Live at Quendel
August; Snow; Pieces
Mitchell (a.k.a. Philosopher’s Stone) :: August; Snow; Pieces
(CD on Absurd)
tracks, thirty minutes, in a limited edition of only 141 copies!
What Greece's Absurd offers the few who have access to it, is a
complete suspension of linear sound. Gareth Mitchell has created
an apocalyptic sense of atonal ambience that distills immediate
gratification with silent tension. Tiny icy tones replicate, divide
and detach from the center in a informal dance that leaves much
to chance and surprise. Though after a bit, a rhythm starts forming
as the repetition leads way to more minimal, singular high-pitched
tones. There is magic in the music, but it is also inherently distancing.
What is being said here seems somewhat parenthetical, or is like
some random scan of the pages of Mitchell's aural journal. The final
track is six minutes of electronic bliss and angst superimposed
upon each other as if it were a space missionary lost in the cavity
Paris Transatlantic Magazine
Mitchell - aka Philosopher's Stone, whose Kranky releases are well
worth checking out - offers three pieces on "August; Snow;
Pieces", the first a tantalisingly mysterious assemblage of
crackles, glitches and treated sound sources whose fragmented, pockmarked
surface recalls Kevin Drumm's work with Ralf Wehowsky on their recent
Selektion outing "Cases". The second track (am I right
to refer to this as "Snow", or is "August; Snow;
Pieces" the title of the album alone?) is more continuous and
patient exploration of bell-like sonorities. If you do happen to
nod off, the final track will rip your ears back into life for sure.
take the parts of Mitchell's album title as the three track names.
As such, 'August' is a difficult opener – it is very difficult
to listen to as tiny crackles pops and scratches alternate with
loud thuds and scrapey cycling, puttering and metal twangs. You
turn it up to listen and then bang, your ears go. But only a few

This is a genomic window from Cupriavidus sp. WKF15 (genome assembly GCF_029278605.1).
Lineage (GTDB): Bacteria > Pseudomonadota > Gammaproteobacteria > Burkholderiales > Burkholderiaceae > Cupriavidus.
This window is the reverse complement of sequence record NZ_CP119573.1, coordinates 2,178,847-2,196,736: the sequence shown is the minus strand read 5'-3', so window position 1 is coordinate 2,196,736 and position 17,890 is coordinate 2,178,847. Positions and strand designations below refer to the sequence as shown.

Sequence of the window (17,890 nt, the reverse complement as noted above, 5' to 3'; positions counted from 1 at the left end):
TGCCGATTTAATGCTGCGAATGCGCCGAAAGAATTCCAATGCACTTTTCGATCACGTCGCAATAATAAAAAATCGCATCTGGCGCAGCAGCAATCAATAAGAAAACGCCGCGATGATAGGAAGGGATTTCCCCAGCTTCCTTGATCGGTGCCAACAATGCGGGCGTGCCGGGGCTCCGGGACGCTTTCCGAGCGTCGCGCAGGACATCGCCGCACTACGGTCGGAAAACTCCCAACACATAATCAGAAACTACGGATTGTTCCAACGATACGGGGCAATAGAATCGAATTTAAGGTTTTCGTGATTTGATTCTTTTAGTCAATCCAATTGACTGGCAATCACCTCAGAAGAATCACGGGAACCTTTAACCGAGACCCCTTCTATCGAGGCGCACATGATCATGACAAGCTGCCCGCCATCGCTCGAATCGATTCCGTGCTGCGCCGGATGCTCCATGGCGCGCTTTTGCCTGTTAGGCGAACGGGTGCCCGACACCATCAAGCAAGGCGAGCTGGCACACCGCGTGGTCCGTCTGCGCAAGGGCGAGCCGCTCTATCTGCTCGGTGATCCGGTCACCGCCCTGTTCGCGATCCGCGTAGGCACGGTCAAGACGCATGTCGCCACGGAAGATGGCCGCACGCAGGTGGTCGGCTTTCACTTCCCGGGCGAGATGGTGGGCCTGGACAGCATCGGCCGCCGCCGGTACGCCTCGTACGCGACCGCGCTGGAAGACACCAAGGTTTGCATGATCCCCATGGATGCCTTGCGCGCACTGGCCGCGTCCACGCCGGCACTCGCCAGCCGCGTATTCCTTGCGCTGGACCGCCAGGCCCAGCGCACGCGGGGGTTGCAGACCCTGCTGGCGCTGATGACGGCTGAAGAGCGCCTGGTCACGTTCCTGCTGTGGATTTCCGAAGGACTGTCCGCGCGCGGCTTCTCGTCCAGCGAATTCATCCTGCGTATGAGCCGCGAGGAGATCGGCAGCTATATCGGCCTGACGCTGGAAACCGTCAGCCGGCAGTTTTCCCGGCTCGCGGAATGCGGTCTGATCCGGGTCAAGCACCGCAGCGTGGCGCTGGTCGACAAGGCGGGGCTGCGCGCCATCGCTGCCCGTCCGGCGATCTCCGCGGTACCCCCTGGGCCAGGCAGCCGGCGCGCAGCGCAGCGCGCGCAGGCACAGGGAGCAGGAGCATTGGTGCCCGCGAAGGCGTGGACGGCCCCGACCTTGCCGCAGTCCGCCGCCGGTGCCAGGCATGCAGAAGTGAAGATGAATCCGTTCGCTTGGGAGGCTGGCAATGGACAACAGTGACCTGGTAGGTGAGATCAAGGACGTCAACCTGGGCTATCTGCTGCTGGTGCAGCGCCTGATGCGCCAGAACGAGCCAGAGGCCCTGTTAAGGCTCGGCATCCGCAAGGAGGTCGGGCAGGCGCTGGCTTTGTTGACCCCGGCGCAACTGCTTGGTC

'Snow' is the long centrepiece. It has two main parts – the
first is a gradual accumulation of percussion and percussive sounds.
Little bell-like noises gradual building in volume and density with
a cycling behind get stretched into a buzz tone, developing a groove.
Deep reverbed ringings behind, escape and take over filling and
encompassing the sound space. Resonances and echoes build as more
ringings are woven in, sounding like various treated percussions.
It becomes a steady burring with pulses, then falls to a looping
sequence that sounds like a strummed series of xylophone keys that
slowly fades away. Then a soft whispering builds as a tingling drone
with a fuzzy tone and high organ-like element, resonant deep tapping
and clipping drip sounds. The drones fade to a climax of the chimey
tapping with a hissing main, before the last couple of minutes as
a ringing buzz drops to a very quiet ringing that briefly varies.
Then 'Pieces' – short again opening with a chirruping of loud,
high pitched crickets that zoom around shouting harshly, a touch
musical at times. It gradually draws back from the edge, becomes
less fractured and settled with long tones, hollow sounds, soft
fuzz click, building to a cycling noise before fading to a crackle
The album strikes a difficult balance, with the two more aggressive
pieces bookending the longer, more flowing piece – but it
does achieve that balance and poise.
MITCHELL A.K.A. PHILOSOPHER\\\'S STONE - AUGUST; SNOW; PIECES
(CDR by Absurd)
Philosopher\\\'s Stone have come a long way from the Kranky album
to this. Former member of AMP Gareth Mitchell produces an album
of post rock for Kranky, but in the last two or so years, he moved
to using laptops to create a much more experimental kind of music.
On this new CDR with three pieces, the first and the last, are really
quite radical laptop doodlings. Cracklings, noise, plug ins running
amok. It's the sort of thing the uniniated might except (and maybe
those who know too). The nicest piece on this CD is 'Snow', the
second or middle piece of the release. Lengthwise it's the longest
with it's twenty minutes. It starts out really slow, but then looped
insect like sounds drop in and as the piece evolves, the whole is
lifted and thick layers of what seems to me bell sounds are created.
Drone music but then much more in the areas of digital sound processing.
This is the stuff I think Gareth should be doing more and leave
out the quasi composed pieces of randomized sound events. The cover
certainly fits the idea of the 'Snow' more then it does for the
other pieces. (FdW)